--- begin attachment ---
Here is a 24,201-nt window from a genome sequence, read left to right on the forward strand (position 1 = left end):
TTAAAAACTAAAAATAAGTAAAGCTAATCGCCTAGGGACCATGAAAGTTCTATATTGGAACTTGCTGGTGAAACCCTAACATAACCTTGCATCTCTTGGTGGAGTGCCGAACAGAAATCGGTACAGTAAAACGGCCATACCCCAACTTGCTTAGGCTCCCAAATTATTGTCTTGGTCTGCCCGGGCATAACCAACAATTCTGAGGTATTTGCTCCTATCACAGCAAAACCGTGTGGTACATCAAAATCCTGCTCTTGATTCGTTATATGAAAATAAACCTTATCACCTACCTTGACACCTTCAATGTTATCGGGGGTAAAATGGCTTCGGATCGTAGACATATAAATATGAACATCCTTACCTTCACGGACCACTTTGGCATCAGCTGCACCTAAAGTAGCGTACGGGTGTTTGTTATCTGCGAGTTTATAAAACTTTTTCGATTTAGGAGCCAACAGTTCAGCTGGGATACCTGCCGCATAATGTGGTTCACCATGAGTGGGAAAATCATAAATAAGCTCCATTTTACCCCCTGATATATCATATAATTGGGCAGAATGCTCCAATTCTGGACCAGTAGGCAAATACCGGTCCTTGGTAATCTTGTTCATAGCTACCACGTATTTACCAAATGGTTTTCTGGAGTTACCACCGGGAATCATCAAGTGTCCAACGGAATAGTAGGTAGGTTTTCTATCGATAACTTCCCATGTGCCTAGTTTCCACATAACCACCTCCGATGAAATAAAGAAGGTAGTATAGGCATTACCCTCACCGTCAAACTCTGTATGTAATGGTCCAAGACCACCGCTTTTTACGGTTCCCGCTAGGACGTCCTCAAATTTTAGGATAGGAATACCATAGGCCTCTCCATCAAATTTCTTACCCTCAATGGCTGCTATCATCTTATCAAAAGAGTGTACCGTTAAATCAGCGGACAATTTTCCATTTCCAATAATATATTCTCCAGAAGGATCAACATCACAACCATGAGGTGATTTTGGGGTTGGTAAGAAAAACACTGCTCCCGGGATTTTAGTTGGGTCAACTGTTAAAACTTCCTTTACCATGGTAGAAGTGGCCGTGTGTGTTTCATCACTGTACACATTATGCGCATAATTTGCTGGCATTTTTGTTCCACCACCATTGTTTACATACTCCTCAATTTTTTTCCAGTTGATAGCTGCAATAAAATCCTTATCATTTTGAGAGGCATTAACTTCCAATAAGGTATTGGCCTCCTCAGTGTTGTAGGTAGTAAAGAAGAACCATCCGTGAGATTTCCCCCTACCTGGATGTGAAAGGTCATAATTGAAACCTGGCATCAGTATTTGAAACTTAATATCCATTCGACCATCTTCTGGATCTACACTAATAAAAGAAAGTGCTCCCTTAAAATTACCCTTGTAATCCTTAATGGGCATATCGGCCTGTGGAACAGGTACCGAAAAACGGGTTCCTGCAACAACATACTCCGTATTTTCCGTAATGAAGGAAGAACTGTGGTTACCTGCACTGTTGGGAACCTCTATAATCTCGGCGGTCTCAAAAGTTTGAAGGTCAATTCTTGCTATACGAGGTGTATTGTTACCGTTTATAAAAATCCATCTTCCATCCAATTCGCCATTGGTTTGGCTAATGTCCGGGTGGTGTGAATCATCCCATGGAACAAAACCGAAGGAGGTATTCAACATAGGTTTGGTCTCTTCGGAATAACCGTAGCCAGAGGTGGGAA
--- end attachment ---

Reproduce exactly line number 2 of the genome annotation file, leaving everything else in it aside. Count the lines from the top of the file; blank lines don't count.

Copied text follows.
TTAAAAACTAAAAATAAGTAAAGCTAATCGCCTAGGGACCATGAAAGTTCTATATTGGAACTTGCTGGTGAAACCCTAACATAACCTTGCATCTCTTGGTGGAGTGCCGAACAGAAATCGGTACAGTAAAACGGCCATACCCCAACTTGCTTAGGCTCCCAAATTATTGTCTTGGTCTGCCCGGGCATAACCAACAATTCTGAGGTATTTGCTCCTATCACAGCAAAACCGTGTGGTACATCAAAATCCTGCTCTTGATTCGTTATATGAAAATAAACCTTATCACCTACCTTGACACCTTCAATGTTATCGGGGGTAAAATGGCTTCGGATCGTAGACATATAAATATGAACATCCTTACCTTCACGGACCACTTTGGCATCAGCTGCACCTAAAGTAGCGTACGGGTGTTTGTTATCTGCGAGTTTATAAAACTTTTTCGATTTAGGAGCCAACAGTTCAGCTGGGATACCTGCCGCATAATGTGGTTCACCATGAGTGGGAAAATCATAAATAAGCTCCATTTTACCCCCTGATATATCATATAATTGGGCAGAATGCTCCAATTCTGGACCAGTAGGCAAATACCGGTCCTTGGTAATCTTGTTCATAGCTACCACGTATTTACCAAATGGTTTTCTGGAGTTACCACCGGGAATCATCAAGTGTCCAACGGAATAGTAGGTAGGTTTTCTATCGATAACTTCCCATGTGCCTAGTTTCCACATAACCACCTCCGATGAAATAAAGAAGGTAGTATAGGCATTACCCTCACCGTCAAACTCTGTATGTAATGGTCCAAGACCACCGCTTTTTACGGTTCCCGCTAGGACGTCCTCAAATTTTAGGATAGGAATACCATAGGCCTCTCCATCAAATTTCTTACCCTCAATGGCTGCTATCATCTTATCAAAAGAGTGTACCGTTAAATCAGCGGACAATTTTCCATTTCCAATAATATATTCTCCAGAAGGATCAACATCACAACCATGAGGTGATTTTGGGGTTGGTAAGAAAAACACTGCTCCCGGGATTTTAGTTGGGTCAACTGTTAAAACTTCCTTTACCATGGTAGAAGTGGCCGTGTGTGTTTCATCACTGTACACATTATGCGCATAATTTGCTGGCATTTTTGTTCCACCACCATTGTTTACATACTCCTCAATTTTTTTCCAGTTGATAGCTGCAATAAAATCCTTATCATTTTGAGAGGCATTAACTTCCAATAAGGTATTGGCCTCCTCAGTGTTGTAGGTAGTAAAGAAGAACCATCCGTGAGATTTCCCCCTACCTGGATGTGAAAGGTCATAATTGAAACCTGGCATCAGTATTTGAAACTTAATATCCATTCGACCATCTTCTGGATCTACACTAATAAAAGAAAGTGCTCCCTTAAAATTACCCTTGTAATCCTTAATGGGCATATCGGCCTGTGGAACAGGTACCGAAAAACGGGTTCCTGCAACAACATACTCCGTATTTTCCGTAATGAAGGAAGAACTGTGGTTACCTGCACTGTTGGGAACCTCTATAATCTCGGCGGTCTCAAAAGTTTGAAGGTCAATTCTTGCTATACGAGGTGTATTGTTACCGTTTATAAAAATCCATCTTCCATCCAATTCGCCATTGGTTTGGCTAATGTCCGGGTGGTGTGAATCATCCCATGGAACAAAACCGAAGGAGGTATTCAACATAGGTTTGGTCTCTTCGGAATAACCGTAGCCAGAGGTGGGAA